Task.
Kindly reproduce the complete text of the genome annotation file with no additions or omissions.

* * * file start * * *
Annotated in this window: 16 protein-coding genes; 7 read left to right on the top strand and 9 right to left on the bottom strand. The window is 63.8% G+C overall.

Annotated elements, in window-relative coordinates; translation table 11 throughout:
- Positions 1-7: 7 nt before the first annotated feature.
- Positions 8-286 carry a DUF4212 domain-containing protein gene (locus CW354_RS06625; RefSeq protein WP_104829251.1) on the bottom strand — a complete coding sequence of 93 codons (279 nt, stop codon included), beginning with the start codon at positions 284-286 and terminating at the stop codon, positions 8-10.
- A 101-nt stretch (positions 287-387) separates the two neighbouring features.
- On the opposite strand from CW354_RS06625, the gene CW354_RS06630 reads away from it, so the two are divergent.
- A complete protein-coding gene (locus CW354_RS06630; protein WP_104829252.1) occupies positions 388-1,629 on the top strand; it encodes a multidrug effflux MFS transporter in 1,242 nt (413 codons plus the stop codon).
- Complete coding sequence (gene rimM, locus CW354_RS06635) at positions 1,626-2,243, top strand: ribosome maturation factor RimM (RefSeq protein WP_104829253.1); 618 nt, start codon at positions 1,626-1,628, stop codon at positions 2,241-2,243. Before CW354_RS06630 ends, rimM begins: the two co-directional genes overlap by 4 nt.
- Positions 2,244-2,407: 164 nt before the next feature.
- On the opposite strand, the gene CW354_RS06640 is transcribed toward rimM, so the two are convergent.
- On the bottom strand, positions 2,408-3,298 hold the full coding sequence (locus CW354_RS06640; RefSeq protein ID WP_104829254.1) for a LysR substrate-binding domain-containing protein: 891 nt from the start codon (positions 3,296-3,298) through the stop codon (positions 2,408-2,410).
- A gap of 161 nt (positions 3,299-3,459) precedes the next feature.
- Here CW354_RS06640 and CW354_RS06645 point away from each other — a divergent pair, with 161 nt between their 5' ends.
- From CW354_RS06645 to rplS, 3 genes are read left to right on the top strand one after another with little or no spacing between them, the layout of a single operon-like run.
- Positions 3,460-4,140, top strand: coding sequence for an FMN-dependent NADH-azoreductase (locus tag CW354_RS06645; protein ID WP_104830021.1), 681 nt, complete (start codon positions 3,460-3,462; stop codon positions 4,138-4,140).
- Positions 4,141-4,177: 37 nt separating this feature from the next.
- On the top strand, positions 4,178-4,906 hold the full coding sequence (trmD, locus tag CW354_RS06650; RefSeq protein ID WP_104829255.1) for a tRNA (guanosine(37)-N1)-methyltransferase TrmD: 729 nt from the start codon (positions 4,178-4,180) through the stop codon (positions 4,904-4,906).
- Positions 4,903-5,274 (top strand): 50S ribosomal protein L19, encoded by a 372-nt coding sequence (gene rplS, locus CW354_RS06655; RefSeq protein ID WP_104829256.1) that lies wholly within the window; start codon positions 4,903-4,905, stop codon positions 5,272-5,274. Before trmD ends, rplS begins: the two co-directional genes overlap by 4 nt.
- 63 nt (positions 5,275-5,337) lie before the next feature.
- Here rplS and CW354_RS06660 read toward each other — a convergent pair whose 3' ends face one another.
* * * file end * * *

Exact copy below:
Annotated in this window: 16 protein-coding genes; 7 read left to right on the top strand and 9 right to left on the bottom strand. The window is 63.8% G+C overall.

Annotated elements, in window-relative coordinates; translation table 11 throughout:
- Positions 1-7: 7 nt before the first annotated feature.
- Positions 8-286 carry a DUF4212 domain-containing protein gene (locus CW354_RS06625; RefSeq protein WP_104829251.1) on the bottom strand — a complete coding sequence of 93 codons (279 nt, stop codon included), beginning with the start codon at positions 284-286 and terminating at the stop codon, positions 8-10.
- A 101-nt stretch (positions 287-387) separates the two neighbouring features.
- On the opposite strand from CW354_RS06625, the gene CW354_RS06630 reads away from it, so the two are divergent.
- A complete protein-coding gene (locus CW354_RS06630; protein WP_104829252.1) occupies positions 388-1,629 on the top strand; it encodes a multidrug effflux MFS transporter in 1,242 nt (413 codons plus the stop codon).
- Complete coding sequence (gene rimM, locus CW354_RS06635) at positions 1,626-2,243, top strand: ribosome maturation factor RimM (RefSeq protein WP_104829253.1); 618 nt, start codon at positions 1,626-1,628, stop codon at positions 2,241-2,243. Before CW354_RS06630 ends, rimM begins: the two co-directional genes overlap by 4 nt.
- Positions 2,244-2,407: 164 nt before the next feature.
- On the opposite strand, the gene CW354_RS06640 is transcribed toward rimM, so the two are convergent.
- On the bottom strand, positions 2,408-3,298 hold the full coding sequence (locus CW354_RS06640; RefSeq protein ID WP_104829254.1) for a LysR substrate-binding domain-containing protein: 891 nt from the start codon (positions 3,296-3,298) through the stop codon (positions 2,408-2,410).
- A gap of 161 nt (positions 3,299-3,459) precedes the next feature.
- Here CW354_RS06640 and CW354_RS06645 point away from each other — a divergent pair, with 161 nt between their 5' ends.
- From CW354_RS06645 to rplS, 3 genes are read left to right on the top strand one after another with little or no spacing between them, the layout of a single operon-like run.
- Positions 3,460-4,140, top strand: coding sequence for an FMN-dependent NADH-azoreductase (locus tag CW354_RS06645; protein ID WP_104830021.1), 681 nt, complete (start codon positions 3,460-3,462; stop codon positions 4,138-4,140).
- Positions 4,141-4,177: 37 nt separating this feature from the next.
- On the top strand, positions 4,178-4,906 hold the full coding sequence (trmD, locus tag CW354_RS06650; RefSeq protein ID WP_104829255.1) for a tRNA (guanosine(37)-N1)-methyltransferase TrmD: 729 nt from the start codon (positions 4,178-4,180) through the stop codon (positions 4,904-4,906).
- Positions 4,903-5,274 (top strand): 50S ribosomal protein L19, encoded by a 372-nt coding sequence (gene rplS, locus CW354_RS06655; RefSeq protein ID WP_104829256.1) that lies wholly within the window; start codon positions 4,903-4,905, stop codon positions 5,272-5,274. Before trmD ends, rplS begins: the two co-directional genes overlap by 4 nt.
- 63 nt (positions 5,275-5,337) lie before the next feature.
- Here rplS and CW354_RS06660 read toward each other — a convergent pair whose 3' ends face one another.